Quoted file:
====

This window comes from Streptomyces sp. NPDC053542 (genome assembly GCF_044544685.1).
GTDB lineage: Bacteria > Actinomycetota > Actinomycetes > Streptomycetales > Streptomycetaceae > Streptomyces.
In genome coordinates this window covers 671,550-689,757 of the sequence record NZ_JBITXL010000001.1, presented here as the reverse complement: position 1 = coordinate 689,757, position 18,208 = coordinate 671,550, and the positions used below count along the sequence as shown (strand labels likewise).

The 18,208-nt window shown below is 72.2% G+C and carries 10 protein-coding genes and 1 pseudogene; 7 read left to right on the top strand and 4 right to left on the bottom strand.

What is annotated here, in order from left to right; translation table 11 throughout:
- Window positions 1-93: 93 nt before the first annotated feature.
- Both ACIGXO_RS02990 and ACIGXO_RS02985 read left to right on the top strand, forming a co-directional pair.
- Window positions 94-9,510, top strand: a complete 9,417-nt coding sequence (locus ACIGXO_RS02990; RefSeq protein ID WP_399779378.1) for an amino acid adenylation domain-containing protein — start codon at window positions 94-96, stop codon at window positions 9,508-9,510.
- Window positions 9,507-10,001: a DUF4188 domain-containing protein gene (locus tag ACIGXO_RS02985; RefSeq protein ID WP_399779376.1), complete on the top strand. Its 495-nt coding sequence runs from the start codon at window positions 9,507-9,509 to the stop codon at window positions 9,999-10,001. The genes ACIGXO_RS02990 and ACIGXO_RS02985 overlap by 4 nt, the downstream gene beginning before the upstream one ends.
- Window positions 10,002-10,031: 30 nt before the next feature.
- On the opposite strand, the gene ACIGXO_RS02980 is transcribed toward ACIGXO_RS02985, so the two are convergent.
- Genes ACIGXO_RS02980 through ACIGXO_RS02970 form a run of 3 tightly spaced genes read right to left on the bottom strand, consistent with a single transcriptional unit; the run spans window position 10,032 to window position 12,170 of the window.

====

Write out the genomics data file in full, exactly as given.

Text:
This window comes from Streptomyces sp. NPDC053542 (genome assembly GCF_044544685.1).
GTDB lineage: Bacteria > Actinomycetota > Actinomycetes > Streptomycetales > Streptomycetaceae > Streptomyces.
In genome coordinates this window covers 671,550-689,757 of the sequence record NZ_JBITXL010000001.1, presented here as the reverse complement: position 1 = coordinate 689,757, position 18,208 = coordinate 671,550, and the positions used below count along the sequence as shown (strand labels likewise).

The 18,208-nt window shown below is 72.2% G+C and carries 10 protein-coding genes and 1 pseudogene; 7 read left to right on the top strand and 4 right to left on the bottom strand.

What is annotated here, in order from left to right; translation table 11 throughout:
- Window positions 1-93: 93 nt before the first annotated feature.
- Both ACIGXO_RS02990 and ACIGXO_RS02985 read left to right on the top strand, forming a co-directional pair.
- Window positions 94-9,510, top strand: a complete 9,417-nt coding sequence (locus ACIGXO_RS02990; RefSeq protein ID WP_399779378.1) for an amino acid adenylation domain-containing protein — start codon at window positions 94-96, stop codon at window positions 9,508-9,510.
- Window positions 9,507-10,001: a DUF4188 domain-containing protein gene (locus tag ACIGXO_RS02985; RefSeq protein ID WP_399779376.1), complete on the top strand. Its 495-nt coding sequence runs from the start codon at window positions 9,507-9,509 to the stop codon at window positions 9,999-10,001. The genes ACIGXO_RS02990 and ACIGXO_RS02985 overlap by 4 nt, the downstream gene beginning before the upstream one ends.
- Window positions 10,002-10,031: 30 nt before the next feature.
- On the opposite strand, the gene ACIGXO_RS02980 is transcribed toward ACIGXO_RS02985, so the two are convergent.
- Genes ACIGXO_RS02980 through ACIGXO_RS02970 form a run of 3 tightly spaced genes read right to left on the bottom strand, consistent with a single transcriptional unit; the run spans window position 10,032 to window position 12,170 of the window.